Bioeconomy will change the future of farming

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Bioeconomy – a more clever use of resources – will change the way we farm and live, says Gottfried Pessl.

If you think about it, liberty & security don’t often fit well together – consider a prisoner who has the highest level of security in his cell, but his liberty is quite limited!

Internet created unexpected liberties
By connecting everything, the internet has created unexpected liberties, promising universal information and education for all but has also shown its dark side with cybercrime, mobbing or the targeted manipulation of information.

I have attended this conference for the last 15 years, and as Pessl Instruments has been involved in the Internet of Things since 2004, I was very curious about what the future could bring.

Future of data protection
There were many theoretical discussions on the future of data protection and how this will impact the individual and society, however the bottom line is, if data is shared in a responsible way it will benefit many stakeholders.

One session was particularly interesting, it discussed the topic ‘Bio-Economy – Essential for the Future and Security of Mankind’, where the panel explored the future changes expected for all of us.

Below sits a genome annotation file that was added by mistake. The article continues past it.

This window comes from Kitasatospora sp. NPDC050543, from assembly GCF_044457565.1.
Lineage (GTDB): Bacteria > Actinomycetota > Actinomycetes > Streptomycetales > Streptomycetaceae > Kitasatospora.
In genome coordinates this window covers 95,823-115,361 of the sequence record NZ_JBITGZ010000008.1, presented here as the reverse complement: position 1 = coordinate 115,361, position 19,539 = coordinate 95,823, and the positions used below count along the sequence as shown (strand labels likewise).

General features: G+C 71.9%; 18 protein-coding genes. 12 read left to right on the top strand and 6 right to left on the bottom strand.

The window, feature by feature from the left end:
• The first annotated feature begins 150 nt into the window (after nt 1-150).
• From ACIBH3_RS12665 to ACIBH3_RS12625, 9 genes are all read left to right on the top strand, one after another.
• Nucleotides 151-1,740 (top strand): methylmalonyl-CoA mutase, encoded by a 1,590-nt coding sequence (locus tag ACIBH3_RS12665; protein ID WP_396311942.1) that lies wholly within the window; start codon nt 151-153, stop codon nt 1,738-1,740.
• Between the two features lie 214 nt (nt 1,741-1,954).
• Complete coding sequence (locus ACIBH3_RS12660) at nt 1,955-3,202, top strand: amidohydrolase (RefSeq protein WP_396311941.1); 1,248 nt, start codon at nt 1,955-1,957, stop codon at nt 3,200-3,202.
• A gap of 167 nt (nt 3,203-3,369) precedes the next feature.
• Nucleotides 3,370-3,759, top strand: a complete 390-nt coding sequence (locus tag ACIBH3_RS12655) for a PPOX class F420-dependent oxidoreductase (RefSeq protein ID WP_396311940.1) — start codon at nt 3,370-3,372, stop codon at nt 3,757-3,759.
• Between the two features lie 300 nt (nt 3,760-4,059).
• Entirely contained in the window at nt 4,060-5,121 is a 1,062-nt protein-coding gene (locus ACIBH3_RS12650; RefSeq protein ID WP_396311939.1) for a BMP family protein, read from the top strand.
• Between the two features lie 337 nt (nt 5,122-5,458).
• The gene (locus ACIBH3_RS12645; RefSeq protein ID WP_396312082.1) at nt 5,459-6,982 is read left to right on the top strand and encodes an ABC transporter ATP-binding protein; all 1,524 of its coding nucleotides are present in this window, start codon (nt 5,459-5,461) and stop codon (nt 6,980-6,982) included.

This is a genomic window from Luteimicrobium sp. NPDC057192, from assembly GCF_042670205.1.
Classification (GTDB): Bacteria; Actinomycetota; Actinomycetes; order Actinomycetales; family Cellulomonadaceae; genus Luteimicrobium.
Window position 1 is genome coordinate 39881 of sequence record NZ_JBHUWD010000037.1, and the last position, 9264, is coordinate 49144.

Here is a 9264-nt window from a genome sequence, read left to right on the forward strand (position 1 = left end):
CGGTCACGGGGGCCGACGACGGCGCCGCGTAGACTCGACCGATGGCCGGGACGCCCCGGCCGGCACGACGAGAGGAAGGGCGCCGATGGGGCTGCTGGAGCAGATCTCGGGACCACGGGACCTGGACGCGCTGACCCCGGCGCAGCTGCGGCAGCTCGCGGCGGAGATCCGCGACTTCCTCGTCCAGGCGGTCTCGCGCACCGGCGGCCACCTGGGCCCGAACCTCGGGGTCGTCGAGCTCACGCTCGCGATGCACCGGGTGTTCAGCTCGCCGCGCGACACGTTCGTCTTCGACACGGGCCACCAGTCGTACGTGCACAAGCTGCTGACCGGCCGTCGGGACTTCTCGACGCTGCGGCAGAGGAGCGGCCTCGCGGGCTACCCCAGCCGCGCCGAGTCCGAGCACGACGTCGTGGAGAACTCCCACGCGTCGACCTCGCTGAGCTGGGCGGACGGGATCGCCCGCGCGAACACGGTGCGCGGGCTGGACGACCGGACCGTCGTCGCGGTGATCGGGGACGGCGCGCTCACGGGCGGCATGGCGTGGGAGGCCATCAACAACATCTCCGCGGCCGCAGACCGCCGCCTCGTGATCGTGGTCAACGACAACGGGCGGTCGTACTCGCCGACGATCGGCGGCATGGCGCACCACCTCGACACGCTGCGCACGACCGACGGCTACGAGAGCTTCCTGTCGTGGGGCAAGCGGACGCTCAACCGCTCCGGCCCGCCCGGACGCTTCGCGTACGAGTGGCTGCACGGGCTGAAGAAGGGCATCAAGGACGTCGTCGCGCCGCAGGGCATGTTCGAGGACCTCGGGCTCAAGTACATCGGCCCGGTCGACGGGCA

Bioeconomy to change our way of life
I firmly believe that Bioeconomy will change our way of life as significantly as the car did. I am in the lucky position to have two adult daughters who are practicing Bioeconomy already and one 6 year old who will suffer very much if we do not change our ECO footprint soon.

What are the key factors of Bioeconomy? It consists of the following three columns:

Technical innovations
Social Innovations
Organisational & Political innovations
It is all about climate change and what every individual can do to mitigate it. If we look at the recent discussions about the wildfires in the Brazilian Amazon and the heat waves we had in Europe this year, we get an idea of what this means.

Our politicians are still hesitating, but the younger generation understands that we need to change our ecological footprint drastically.

Natural fertiliser
Many times mankind has been at the edge of the cliff. In the 1920’s predictions were made that the world would run out of natural fertiliser within 15 years and millions of people would die due to massive food shortages, however with post war developments to the Haber–Bosch process, artificial ammonia fertilisers became freely available, significantly increasing yields of food and feed grain crops. Mankind is always very innovative when it comes to new solutions for drastic problems.

Technology that lasts
Slowly various governments are acting to implement Bioeconomy into their politics – more 49 countries have done already (download the pdf below and read the presentation by Prof. J. von Braun to understand what this means).

At Pessl Instruments we‘re trying to do our share, by manufacturing technology that lasts and helps farmers to use resources responsibly, in order to produce food in a sustainable way.